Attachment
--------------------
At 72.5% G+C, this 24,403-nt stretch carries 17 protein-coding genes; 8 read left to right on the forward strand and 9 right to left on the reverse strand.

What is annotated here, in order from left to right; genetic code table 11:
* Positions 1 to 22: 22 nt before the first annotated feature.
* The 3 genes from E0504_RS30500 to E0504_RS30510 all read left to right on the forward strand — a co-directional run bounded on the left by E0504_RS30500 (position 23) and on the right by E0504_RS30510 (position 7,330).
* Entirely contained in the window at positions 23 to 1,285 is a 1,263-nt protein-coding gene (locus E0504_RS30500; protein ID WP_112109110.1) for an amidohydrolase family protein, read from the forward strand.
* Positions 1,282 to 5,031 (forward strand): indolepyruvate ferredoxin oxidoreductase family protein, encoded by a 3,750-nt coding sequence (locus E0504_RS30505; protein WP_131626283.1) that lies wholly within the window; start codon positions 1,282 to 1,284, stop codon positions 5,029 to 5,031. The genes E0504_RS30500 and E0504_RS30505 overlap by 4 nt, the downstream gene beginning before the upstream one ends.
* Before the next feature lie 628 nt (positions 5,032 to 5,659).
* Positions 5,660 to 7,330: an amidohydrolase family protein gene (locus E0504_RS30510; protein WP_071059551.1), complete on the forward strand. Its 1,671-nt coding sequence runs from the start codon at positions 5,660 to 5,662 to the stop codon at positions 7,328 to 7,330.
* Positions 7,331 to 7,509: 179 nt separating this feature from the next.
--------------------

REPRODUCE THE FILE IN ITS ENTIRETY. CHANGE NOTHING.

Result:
At 72.5% G+C, this 24,403-nt stretch carries 17 protein-coding genes; 8 read left to right on the forward strand and 9 right to left on the reverse strand.

What is annotated here, in order from left to right; genetic code table 11:
* Positions 1 to 22: 22 nt before the first annotated feature.
* The 3 genes from E0504_RS30500 to E0504_RS30510 all read left to right on the forward strand — a co-directional run bounded on the left by E0504_RS30500 (position 23) and on the right by E0504_RS30510 (position 7,330).
* Entirely contained in the window at positions 23 to 1,285 is a 1,263-nt protein-coding gene (locus E0504_RS30500; protein ID WP_112109110.1) for an amidohydrolase family protein, read from the forward strand.
* Positions 1,282 to 5,031 (forward strand): indolepyruvate ferredoxin oxidoreductase family protein, encoded by a 3,750-nt coding sequence (locus E0504_RS30505; protein WP_131626283.1) that lies wholly within the window; start codon positions 1,282 to 1,284, stop codon positions 5,029 to 5,031. The genes E0504_RS30500 and E0504_RS30505 overlap by 4 nt, the downstream gene beginning before the upstream one ends.
* Before the next feature lie 628 nt (positions 5,032 to 5,659).
* Positions 5,660 to 7,330: an amidohydrolase family protein gene (locus E0504_RS30510; protein WP_071059551.1), complete on the forward strand. Its 1,671-nt coding sequence runs from the start codon at positions 5,660 to 5,662 to the stop codon at positions 7,328 to 7,330.
* Positions 7,331 to 7,509: 179 nt separating this feature from the next.